A Museum Where Horses Live

By September 12, 2012
The Grand Prix field at Chantilly, FRA, is a carpet of emerald spread before the jewel that is Les Grandes Ecueries (The Grand Stables).

The Grand Prix field at Chantilly, FRA, is a carpet of emerald spread before the jewel that is Les Grandes Ecueries. (Photo by Alan Davidson)

With about 200,000 visitors per year, the Chantilly Living Museum of the Horse (Musée Vivant du Cheval) in France is one of the most-visited equestrian sites in the world.

The name is literally accurate ―in addition to art and related items, about 30 breeds of horse are on display. But the most magnificent artifact is the structure itself, the Grand Stables―Les Grandes Écuries.

The Grand Stables were built in 1719 at the request of Louis Henri, the Duc de Bourbon. Legend has it the Duc believed he would be reincarnated as a horse, and asked architect Jean Aubert to create a stables worthy of an equine of high rank.

The resulting structure sprawls more than 600 feet (nearly the length of two football fields), built to hold 250 horses and 300 hunting dogs. Today, its 31 rooms hold 1,200 paintings, drawings, sculptures and ceramics, relating to topics including horse-drawn transport, tack, equine art, health and the horse’s role in society.

Situated about 25 miles outside Paris, Chantilly is essentially a town that consists of one grand estate in the middle of a national forest. Les Grandes Écuries is on the grounds of the main Château de Chantilly, which includes the Musée Condé, a massive library and gardens.   Sprawling over 19,000 acres that also include a 160-acre racetrack complex, the Hippodrome, the Château was completed in 1531 for the Montmorency family. (The Château and Great Stables were used in the 1985 James Bond movie A View To A Kill.)

The rooftop bronze, Renommée (“Fame”) on the Living Horse Museum, is a replica that was added in 1989. The original, along with a fountain in the kennel courtyard, was melted to make bayonets during the French Revolution (1789-99). The Château was also destroyed, but due to its utility as an army barracks, the stables were spared.

Renommée (Fame), statue atop the Grand Stables

Renommée, "Fame," sits atop Les Écuires Grandes, "The Grand Stables." (Photo by SportFot)

After Henri d’Orléans, the duc d’Aumale, inherited the property he rebuilt the mansion (1875–1881) to the design of Honoret Daumet. In 1886 the duc d’Aumale donated the chateau, stables and about 2,000 acres of land to the Institut de France, with the stipulation it be kept intact. (The rest of the property was bequeathed to the Institut on his death, 11 years later).

It was riding master Yves Bienaimé, who began his career at the Grand Stables in 1959, worked in the lesson program there for 20 years before taking steps to set the stables on a path to restoration. It took four years of negotiations with the Institut, but in June of 1982 the Living Museum of the Horse opened.

Bienaimé began a fundraising effort and in 1989 replaced the Fame statue atop the structure. A major turning point occurred in 2006, when the Aga Khan IV became the Stables’ main benefactor through the establishment of the Foundation for the Safe-keeping and Development of the Chantilly Domain, which ensured ongoing restoration and care of the entire facility.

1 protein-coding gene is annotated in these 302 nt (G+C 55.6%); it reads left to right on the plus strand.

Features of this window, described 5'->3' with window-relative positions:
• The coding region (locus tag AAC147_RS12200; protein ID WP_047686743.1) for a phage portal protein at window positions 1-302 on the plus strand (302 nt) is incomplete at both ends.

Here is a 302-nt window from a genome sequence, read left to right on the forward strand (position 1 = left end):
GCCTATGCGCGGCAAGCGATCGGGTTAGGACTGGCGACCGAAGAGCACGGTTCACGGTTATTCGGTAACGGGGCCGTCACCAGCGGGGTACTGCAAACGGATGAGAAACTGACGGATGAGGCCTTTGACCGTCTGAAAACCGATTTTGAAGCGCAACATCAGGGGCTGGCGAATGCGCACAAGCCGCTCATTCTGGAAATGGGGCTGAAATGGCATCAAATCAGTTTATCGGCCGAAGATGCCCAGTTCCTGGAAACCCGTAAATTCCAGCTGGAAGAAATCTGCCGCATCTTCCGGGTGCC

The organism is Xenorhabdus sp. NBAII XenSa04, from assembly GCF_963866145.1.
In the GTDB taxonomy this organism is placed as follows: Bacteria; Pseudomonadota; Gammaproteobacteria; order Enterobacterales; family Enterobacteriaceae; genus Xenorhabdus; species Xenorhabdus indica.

In 2010 French Culture Minister Frédéric Mitterand decorated the Aga Khan a Commander of the Order of Arts and Letters for undertaking through his foundation “an immense, 20-year project” to restore the estate of Chantilly, including the Musée Condé, considered one of the finest collections of paintings in France.

Horses racing on turf at Chantilly with Château de Chantilly in background

The racetrack in Chantilly is adjacent to the château .

In an appreciative presentation speech Mitterand also linked the Aga Khan to equestrianism through his ownership of racehorses and “a strong family tradition, from the legendary epic of the First Aga Khan’s departure from Persia, on horses said to be the finest on earth.” A renovation of the hippodrome, or racetrack, portion of the property was completed in 2004.

True to its “Living” nature, the museum is designed to promote education by encouraging the public to interact with the horses. Three to five dressage demonstrations are given daily to demonstrate the basis of horsemanship. The grounds also host horse shows, such as the Global Champions Tour, a show jumping event that takes place each summer.

The current director of the museum is Sophie Bienaimé, daughter of the founder.

For more information, visit the following:

This article on the Living Horse Museum at France.com includes a good list of the breeds and artworks on display and other particulars. web.france.com/Landmarks/Living_Horses_Museum

Photos of the main Chateau www.wmf.org/slide-show/ch%C3%A2teau-de-chantilly

View of the Grand Stables as seen over a river.

The Grand Stables, home of the Living Horse Museum.

Interior of the Grand Stables during a live riding demonstration.

The interior arena at the Grand Stables is used for visitor demonstrations.

Aerial view of the main chateau at Chantilly

Main Chateau

Art on display inside the main Chateau at Chantilly.

The main chateau's Musée Condé

Yves Bienaimé on horseback jumping natural obstacles in the field.

Yves Bienaimé in 1954.

Yves Bienaime in one of the gardens at Chantilly.

After restoring the Grand Stables, Yves Bienaimé turned his attention to the gardens.

Prince Aga Khan IV

Prince Aga Khan IV provided the funding to restore the Chantilly Domain.

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